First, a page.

When Mrs. Gray came back into the room, two boys followed her. They were about the same height, one dark-haired and solid, the other brown-haired and bony. Both were neatly dressed in flannel shorts, shirts and ties, outfits hardly to be distinguished from their school uniform, except that their jerseys were navy instead of grey. Stephen could not tell which was which until the brown-haired boy said, ‘I’m James, Mr. Cole. I’m in the form below the others but I expect you’ll need me as well as Nick, to explain things.’
Stephen glanced at Mrs. Gray, whose smile was brief.
‘Let’s see how we get on,’ she said and sat down.
The boys ranged themselves one on either side of the fireplace and gazed at Stephen. He would have liked to stand up and roam about but he could not make himself so much at home. He concentrated on the dark-haired boy.
‘The school sent for me last week, Nicholas, because I’m Hugo’s uncle. I’d like to hear his explanation for what happened but he won’t talk to me. Do you know what he did?’
Nicholas thought this over. James said, ‘He set fire to a heap of books in the school library.’
‘So they told me. But why? What drove him to do it? Was it a dare or a quarrel with other boys?’
They looked at him steadily and said nothing.
‘I’m not trying to put the blame on anyone else, but Hugo does not strike me as a mischievous boy or a malicious one,’ Stephen said.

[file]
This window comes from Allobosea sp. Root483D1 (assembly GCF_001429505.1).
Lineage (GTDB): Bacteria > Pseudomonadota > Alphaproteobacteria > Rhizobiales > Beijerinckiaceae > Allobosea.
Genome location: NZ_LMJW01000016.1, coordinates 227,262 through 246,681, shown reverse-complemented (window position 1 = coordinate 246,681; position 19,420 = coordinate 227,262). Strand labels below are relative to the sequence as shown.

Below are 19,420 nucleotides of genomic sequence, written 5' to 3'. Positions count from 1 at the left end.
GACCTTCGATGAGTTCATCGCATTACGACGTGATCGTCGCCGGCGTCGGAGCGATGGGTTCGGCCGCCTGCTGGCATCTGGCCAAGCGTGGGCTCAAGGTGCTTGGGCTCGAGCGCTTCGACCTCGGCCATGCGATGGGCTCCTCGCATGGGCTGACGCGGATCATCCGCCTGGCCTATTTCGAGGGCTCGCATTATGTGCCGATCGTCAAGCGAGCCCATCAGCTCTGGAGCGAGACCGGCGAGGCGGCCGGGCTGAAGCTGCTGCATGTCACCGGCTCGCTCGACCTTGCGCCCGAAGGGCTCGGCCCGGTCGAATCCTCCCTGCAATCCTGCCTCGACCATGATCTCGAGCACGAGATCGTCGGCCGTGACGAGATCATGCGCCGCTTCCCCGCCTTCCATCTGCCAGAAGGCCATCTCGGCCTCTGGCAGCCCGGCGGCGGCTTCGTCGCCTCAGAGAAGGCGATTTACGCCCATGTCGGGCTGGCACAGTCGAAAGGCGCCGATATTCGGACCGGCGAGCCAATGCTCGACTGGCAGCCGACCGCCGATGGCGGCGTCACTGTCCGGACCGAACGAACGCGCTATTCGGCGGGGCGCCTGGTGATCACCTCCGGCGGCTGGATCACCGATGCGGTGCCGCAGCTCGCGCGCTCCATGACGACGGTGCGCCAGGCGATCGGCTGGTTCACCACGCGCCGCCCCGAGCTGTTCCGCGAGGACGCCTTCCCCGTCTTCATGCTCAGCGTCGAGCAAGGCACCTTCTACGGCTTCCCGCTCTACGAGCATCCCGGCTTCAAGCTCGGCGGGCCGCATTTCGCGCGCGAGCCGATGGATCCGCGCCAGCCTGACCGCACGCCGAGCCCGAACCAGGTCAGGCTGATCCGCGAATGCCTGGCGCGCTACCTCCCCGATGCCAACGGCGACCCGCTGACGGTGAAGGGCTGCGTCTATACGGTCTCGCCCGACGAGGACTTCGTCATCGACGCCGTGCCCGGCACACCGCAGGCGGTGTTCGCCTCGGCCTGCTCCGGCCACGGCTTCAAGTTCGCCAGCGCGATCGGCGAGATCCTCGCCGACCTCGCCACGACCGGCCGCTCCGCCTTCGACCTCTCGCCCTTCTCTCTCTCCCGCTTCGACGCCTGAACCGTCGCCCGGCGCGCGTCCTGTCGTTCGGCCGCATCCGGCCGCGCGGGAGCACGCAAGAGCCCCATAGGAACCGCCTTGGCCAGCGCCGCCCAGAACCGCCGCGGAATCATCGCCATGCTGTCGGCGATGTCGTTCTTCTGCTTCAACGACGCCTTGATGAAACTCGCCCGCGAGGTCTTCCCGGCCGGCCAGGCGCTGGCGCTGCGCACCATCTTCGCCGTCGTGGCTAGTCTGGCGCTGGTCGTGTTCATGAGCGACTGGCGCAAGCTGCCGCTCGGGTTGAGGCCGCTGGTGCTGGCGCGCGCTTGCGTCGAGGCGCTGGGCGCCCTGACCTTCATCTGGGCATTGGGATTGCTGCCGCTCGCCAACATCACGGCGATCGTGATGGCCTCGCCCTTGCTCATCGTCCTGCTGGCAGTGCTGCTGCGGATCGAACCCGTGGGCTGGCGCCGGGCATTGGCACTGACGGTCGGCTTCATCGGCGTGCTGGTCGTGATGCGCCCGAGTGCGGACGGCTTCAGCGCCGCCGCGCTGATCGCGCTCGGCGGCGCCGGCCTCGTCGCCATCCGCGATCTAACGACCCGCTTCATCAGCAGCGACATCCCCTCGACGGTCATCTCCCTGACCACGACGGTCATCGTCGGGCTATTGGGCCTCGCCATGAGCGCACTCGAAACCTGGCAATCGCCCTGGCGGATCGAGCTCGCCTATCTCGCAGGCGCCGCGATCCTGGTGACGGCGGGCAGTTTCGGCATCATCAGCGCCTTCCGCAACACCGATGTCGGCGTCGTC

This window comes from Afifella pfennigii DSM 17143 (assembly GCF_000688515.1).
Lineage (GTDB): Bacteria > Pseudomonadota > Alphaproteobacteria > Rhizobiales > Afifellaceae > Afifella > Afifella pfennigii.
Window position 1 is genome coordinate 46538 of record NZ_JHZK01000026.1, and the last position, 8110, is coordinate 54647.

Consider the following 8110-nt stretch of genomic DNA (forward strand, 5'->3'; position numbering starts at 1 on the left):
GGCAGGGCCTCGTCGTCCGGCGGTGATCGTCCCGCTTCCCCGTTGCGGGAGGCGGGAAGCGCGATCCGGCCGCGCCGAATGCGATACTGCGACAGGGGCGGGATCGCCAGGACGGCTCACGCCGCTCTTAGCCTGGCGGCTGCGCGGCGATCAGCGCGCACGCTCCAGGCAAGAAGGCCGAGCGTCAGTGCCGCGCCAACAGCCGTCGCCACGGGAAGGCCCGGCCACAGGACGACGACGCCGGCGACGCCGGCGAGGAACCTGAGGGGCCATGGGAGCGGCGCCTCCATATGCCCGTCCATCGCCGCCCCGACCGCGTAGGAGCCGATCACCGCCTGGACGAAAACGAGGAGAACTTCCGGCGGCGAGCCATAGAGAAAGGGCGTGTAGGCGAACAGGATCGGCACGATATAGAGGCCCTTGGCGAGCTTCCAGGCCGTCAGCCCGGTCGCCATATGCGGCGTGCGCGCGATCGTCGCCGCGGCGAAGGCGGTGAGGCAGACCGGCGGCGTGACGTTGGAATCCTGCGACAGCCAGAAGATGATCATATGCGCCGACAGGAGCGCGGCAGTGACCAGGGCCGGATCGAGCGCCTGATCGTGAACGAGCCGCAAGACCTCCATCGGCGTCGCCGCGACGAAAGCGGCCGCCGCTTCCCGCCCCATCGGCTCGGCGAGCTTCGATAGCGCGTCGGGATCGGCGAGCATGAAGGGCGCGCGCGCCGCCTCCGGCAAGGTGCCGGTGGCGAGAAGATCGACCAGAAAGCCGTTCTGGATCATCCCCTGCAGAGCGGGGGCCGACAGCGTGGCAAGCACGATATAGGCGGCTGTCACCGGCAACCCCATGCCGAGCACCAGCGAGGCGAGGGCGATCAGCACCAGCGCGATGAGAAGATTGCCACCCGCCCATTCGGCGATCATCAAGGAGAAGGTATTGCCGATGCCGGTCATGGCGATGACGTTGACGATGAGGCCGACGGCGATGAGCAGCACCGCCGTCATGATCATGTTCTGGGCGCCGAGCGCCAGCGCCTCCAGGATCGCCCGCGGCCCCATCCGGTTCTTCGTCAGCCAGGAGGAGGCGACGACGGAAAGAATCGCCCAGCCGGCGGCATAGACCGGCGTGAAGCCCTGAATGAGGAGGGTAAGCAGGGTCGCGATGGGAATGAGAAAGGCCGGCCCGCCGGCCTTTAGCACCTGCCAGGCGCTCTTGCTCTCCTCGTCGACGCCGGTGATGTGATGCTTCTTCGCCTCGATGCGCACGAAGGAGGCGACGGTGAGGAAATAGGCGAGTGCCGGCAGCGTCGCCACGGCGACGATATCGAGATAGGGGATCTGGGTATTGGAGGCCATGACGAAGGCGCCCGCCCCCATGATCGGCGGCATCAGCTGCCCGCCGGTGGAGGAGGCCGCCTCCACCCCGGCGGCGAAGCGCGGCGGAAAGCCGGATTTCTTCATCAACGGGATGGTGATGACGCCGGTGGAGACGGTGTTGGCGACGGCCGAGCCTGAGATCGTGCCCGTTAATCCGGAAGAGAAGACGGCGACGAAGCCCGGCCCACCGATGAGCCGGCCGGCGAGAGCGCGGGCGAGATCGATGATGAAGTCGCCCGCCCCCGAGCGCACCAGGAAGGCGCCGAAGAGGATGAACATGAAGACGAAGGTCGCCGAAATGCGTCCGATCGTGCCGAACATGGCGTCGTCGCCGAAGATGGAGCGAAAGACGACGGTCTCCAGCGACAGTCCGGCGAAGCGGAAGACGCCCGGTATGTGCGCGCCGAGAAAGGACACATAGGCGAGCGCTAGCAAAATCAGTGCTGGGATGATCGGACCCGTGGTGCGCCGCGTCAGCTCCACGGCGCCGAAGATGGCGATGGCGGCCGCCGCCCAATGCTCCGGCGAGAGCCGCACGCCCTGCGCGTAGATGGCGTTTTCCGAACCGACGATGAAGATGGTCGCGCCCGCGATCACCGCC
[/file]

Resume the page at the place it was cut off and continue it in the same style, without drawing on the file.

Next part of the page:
Nicholas looked at his brother, who said, ‘Everyone calls him Howler, not Hugo. That’s what he’s used to.’
‘He goes into rages. Sometimes he can keep the lid on but others he works himself into a fit and howls until they cart him off to the sanatorium.’
‘I didn’t know.’ The school had said the boy was subject to nervous attacks but this was worse than Stephen had realised. ‘But the fire?’
Nicholas spoke for the first time. ‘He was angry about the ghost stories.’
‘What do you mean?’
‘He didn’t want to listen when Mr. Fletcher read ghost stories to us after prep, but he wasn’t allowed to leave the room all week. He couldn’t bear any more so he tried to burn all the books with ghosts in them.’
‘It wouldn’t have worked,’ James said, ‘but being haunted makes it hard to think logically, I expect.’
Mrs. Gray’s body tightened but her voice was neutral. ‘What does that mean?’
James looked surprised. ‘It was only a little fire, Mother. But anyway, the books could have been replaced. Old boys are always giving books to the library.’
‘Not that, James.’ Stephen leaned forward. ‘Are you saying Hugo is haunted?’
‘He doesn’t like talking about it.’ James grimaced. ‘That’s why he keeps getting into trouble.’
Stephen looked across to Mrs. Gray, whose face was stiff, and then at Nicholas, who might have been listening to his brother conjugate Latin verbs. ‘Is this a joke, boys? Because I really am worried about Hugo.’
They both shook their heads. Stephen tried to think back to his own schooldays and decided that, if they had been teasing, they would have protested noisily. ‘All right, then. What makes you think he is haunted?’
James looked at Nicholas, who shrugged and said, ‘I can tell.’